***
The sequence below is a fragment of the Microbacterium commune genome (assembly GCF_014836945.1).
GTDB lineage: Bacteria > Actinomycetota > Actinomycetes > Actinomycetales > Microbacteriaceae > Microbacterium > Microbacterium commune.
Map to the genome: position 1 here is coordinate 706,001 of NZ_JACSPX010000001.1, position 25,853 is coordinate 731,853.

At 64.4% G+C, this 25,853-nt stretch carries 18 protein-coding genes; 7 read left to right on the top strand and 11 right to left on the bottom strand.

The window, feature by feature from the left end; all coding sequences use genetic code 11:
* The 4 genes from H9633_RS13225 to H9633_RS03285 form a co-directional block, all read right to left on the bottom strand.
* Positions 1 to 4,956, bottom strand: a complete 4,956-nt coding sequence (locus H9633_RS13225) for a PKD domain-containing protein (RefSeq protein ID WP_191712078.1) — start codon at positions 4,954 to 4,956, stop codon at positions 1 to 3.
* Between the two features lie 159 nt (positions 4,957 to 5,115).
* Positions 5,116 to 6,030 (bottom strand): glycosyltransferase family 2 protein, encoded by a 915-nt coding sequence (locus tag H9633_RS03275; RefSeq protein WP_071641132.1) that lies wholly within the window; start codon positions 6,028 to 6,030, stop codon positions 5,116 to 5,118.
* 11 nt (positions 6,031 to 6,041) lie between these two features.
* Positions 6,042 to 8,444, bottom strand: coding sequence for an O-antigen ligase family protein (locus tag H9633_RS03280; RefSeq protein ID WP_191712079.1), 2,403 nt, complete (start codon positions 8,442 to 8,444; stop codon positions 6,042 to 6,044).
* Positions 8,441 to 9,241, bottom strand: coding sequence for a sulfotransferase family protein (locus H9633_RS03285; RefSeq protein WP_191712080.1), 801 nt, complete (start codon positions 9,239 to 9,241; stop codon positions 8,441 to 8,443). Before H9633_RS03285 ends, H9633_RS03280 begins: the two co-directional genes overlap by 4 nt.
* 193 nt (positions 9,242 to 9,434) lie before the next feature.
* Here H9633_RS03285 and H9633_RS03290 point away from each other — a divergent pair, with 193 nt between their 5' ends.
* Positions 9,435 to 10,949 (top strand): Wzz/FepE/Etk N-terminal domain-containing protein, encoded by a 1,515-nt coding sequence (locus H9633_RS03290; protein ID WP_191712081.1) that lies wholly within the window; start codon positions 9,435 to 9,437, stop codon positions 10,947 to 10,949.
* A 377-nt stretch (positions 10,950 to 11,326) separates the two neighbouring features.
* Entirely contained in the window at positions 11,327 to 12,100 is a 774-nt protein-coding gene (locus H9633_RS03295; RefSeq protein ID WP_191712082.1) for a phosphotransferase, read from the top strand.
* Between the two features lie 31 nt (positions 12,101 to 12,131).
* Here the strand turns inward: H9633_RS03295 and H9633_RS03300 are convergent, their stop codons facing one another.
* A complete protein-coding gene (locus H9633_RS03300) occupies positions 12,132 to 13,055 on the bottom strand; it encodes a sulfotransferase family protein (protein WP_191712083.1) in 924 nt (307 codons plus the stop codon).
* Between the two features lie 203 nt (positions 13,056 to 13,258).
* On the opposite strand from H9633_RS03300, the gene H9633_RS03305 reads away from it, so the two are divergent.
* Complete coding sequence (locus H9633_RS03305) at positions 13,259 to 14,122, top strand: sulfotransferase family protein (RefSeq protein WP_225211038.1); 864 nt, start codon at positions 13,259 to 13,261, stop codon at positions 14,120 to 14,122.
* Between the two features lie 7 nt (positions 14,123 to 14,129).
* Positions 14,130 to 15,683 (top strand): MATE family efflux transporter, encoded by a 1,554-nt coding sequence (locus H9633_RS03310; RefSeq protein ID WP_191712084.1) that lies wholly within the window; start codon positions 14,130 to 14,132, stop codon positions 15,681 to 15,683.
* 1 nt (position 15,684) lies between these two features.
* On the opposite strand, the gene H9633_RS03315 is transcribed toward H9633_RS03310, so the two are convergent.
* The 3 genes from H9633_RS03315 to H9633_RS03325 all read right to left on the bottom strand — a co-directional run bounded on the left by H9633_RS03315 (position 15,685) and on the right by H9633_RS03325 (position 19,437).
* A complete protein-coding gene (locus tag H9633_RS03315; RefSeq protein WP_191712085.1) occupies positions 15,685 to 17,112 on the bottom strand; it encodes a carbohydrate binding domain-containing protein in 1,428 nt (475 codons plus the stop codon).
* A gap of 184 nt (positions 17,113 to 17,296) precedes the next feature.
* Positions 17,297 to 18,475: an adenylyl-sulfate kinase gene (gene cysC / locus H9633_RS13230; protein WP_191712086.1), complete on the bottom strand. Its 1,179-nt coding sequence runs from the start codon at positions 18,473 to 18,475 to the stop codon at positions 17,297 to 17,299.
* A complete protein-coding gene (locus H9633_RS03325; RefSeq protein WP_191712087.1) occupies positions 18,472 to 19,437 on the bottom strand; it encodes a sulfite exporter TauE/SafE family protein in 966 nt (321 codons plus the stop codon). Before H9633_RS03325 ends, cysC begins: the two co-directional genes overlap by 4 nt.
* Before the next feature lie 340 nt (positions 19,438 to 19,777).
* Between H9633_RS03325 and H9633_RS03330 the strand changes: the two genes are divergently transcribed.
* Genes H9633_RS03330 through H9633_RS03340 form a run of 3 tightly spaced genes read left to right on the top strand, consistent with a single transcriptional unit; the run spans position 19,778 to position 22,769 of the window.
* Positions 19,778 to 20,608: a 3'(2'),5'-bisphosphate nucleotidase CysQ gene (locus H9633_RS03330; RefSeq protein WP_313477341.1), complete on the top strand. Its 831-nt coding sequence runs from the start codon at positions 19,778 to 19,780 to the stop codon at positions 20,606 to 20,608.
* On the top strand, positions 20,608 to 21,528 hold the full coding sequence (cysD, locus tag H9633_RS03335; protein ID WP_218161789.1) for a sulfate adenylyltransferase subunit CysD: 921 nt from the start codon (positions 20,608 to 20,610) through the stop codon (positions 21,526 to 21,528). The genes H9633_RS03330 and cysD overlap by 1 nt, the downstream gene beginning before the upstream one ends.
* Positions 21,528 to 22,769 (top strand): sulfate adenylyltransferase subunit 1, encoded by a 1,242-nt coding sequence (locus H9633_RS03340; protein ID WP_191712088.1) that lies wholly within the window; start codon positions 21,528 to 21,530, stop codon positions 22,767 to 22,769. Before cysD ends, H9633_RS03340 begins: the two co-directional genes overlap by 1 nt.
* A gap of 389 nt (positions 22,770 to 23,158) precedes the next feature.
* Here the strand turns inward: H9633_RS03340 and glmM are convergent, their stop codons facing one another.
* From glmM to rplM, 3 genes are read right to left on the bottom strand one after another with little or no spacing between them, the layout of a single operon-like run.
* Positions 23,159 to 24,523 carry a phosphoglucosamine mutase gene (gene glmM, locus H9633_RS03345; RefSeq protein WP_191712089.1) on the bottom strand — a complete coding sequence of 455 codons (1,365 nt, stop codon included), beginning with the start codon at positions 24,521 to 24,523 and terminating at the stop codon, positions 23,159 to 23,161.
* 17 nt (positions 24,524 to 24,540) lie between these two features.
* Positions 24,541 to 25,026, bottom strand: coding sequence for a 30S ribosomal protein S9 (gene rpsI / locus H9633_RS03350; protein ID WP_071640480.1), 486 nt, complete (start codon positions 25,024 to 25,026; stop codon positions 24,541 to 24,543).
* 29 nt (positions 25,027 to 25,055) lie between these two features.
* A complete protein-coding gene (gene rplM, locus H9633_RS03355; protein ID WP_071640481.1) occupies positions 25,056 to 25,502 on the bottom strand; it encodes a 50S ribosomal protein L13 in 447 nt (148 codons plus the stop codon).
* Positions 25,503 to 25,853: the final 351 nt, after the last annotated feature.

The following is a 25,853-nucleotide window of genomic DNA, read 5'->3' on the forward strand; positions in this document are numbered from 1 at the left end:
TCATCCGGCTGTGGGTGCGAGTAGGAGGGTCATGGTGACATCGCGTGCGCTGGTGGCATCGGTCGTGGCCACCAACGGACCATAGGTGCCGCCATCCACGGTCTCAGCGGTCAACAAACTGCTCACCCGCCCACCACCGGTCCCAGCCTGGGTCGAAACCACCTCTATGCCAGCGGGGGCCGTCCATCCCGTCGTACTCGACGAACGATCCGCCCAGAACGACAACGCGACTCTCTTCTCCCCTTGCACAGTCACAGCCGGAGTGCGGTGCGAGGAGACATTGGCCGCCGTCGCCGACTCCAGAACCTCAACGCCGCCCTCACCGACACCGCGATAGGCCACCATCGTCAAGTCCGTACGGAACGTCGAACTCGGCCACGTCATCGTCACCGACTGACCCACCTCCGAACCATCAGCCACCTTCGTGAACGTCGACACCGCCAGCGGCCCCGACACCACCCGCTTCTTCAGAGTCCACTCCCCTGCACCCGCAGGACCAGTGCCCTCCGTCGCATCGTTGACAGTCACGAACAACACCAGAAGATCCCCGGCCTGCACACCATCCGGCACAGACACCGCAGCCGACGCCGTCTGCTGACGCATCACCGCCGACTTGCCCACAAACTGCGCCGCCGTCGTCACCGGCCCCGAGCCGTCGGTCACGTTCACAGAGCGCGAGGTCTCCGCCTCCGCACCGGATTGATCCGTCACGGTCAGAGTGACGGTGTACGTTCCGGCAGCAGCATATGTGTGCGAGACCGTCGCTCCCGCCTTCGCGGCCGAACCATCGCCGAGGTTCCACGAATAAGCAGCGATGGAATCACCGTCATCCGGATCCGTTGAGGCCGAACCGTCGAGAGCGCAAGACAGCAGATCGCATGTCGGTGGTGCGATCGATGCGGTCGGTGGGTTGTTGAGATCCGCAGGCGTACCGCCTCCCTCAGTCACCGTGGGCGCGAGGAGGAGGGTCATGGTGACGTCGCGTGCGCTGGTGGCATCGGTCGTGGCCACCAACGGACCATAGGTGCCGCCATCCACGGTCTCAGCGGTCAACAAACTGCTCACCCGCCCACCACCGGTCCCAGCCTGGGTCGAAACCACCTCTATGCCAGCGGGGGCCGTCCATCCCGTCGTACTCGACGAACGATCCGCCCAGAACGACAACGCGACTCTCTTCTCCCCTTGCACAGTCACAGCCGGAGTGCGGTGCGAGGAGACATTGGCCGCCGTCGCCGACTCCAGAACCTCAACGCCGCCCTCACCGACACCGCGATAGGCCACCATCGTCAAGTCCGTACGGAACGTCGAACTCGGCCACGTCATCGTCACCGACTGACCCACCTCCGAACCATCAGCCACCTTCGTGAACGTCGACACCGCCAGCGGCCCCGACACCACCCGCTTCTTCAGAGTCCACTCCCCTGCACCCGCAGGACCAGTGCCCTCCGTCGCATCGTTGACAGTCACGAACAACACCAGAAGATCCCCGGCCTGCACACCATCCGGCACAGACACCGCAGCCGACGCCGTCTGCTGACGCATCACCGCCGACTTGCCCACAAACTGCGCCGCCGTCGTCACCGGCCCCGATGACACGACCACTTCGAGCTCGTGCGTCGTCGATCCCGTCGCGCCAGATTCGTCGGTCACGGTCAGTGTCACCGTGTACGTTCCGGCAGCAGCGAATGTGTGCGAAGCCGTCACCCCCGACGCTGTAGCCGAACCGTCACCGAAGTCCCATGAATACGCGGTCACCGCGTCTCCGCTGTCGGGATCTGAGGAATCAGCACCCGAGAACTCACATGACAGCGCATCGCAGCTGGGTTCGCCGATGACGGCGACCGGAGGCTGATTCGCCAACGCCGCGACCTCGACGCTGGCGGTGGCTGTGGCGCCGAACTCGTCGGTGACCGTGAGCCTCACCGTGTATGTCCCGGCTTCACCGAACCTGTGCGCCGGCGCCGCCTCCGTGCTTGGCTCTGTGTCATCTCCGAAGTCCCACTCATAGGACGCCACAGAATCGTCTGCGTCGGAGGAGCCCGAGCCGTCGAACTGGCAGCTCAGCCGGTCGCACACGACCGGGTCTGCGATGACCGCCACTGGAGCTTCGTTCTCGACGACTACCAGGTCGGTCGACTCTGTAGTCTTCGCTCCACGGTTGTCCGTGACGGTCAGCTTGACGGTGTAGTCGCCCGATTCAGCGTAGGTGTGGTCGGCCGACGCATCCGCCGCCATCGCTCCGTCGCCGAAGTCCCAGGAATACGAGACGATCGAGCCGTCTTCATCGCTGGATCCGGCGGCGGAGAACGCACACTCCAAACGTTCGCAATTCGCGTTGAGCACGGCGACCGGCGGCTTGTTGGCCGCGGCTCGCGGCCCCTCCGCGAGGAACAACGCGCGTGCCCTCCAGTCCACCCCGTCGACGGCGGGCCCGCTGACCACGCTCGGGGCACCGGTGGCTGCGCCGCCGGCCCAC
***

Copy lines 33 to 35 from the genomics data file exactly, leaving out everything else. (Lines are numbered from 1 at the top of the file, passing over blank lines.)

* Before the next feature lie 340 nt (positions 19,438 to 19,777).
* Between H9633_RS03325 and H9633_RS03330 the strand changes: the two genes are divergently transcribed.
* Genes H9633_RS03330 through H9633_RS03340 form a run of 3 tightly spaced genes read left to right on the top strand, consistent with a single transcriptional unit; the run spans position 19,778 to position 22,769 of the window.